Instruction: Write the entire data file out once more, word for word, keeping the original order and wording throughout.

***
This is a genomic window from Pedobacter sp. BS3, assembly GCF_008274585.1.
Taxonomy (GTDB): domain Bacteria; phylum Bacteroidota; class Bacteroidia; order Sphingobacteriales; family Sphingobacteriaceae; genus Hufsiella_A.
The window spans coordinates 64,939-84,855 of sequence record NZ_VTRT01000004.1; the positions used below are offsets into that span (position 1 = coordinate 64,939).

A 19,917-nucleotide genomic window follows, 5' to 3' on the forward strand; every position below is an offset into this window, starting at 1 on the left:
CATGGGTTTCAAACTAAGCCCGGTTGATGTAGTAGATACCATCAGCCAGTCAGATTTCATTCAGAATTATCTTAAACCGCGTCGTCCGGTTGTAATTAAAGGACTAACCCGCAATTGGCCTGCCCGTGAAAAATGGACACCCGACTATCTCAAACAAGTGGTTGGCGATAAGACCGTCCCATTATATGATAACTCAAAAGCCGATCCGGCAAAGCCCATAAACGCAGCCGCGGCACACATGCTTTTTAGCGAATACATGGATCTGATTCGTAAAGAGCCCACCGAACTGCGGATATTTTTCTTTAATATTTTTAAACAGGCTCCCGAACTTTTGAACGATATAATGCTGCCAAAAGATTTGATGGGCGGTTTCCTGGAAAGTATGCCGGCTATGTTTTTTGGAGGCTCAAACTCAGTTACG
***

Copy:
This is a genomic window from Pedobacter sp. BS3, assembly GCF_008274585.1.
Taxonomy (GTDB): domain Bacteria; phylum Bacteroidota; class Bacteroidia; order Sphingobacteriales; family Sphingobacteriaceae; genus Hufsiella_A.
The window spans coordinates 64,939-84,855 of sequence record NZ_VTRT01000004.1; the positions used below are offsets into that span (position 1 = coordinate 64,939).

A 19,917-nucleotide genomic window follows, 5' to 3' on the forward strand; every position below is an offset into this window, starting at 1 on the left:
CATGGGTTTCAAACTAAGCCCGGTTGATGTAGTAGATACCATCAGCCAGTCAGATTTCATTCAGAATTATCTTAAACCGCGTCGTCCGGTTGTAATTAAAGGACTAACCCGCAATTGGCCTGCCCGTGAAAAATGGACACCCGACTATCTCAAACAAGTGGTTGGCGATAAGACCGTCCCATTATATGATAACTCAAAAGCCGATCCGGCAAAGCCCATAAACGCAGCCGCGGCACACATGCTTTTTAGCGAATACATGGATCTGATTCGTAAAGAGCCCACCGAACTGCGGATATTTTTCTTTAATATTTTTAAACAGGCTCCCGAACTTTTGAACGATATAATGCTGCCAAAAGATTTGATGGGCGGTTTCCTGGAAAGTATGCCGGCTATGTTTTTTGGAGGCTCAAACTCAGTTACG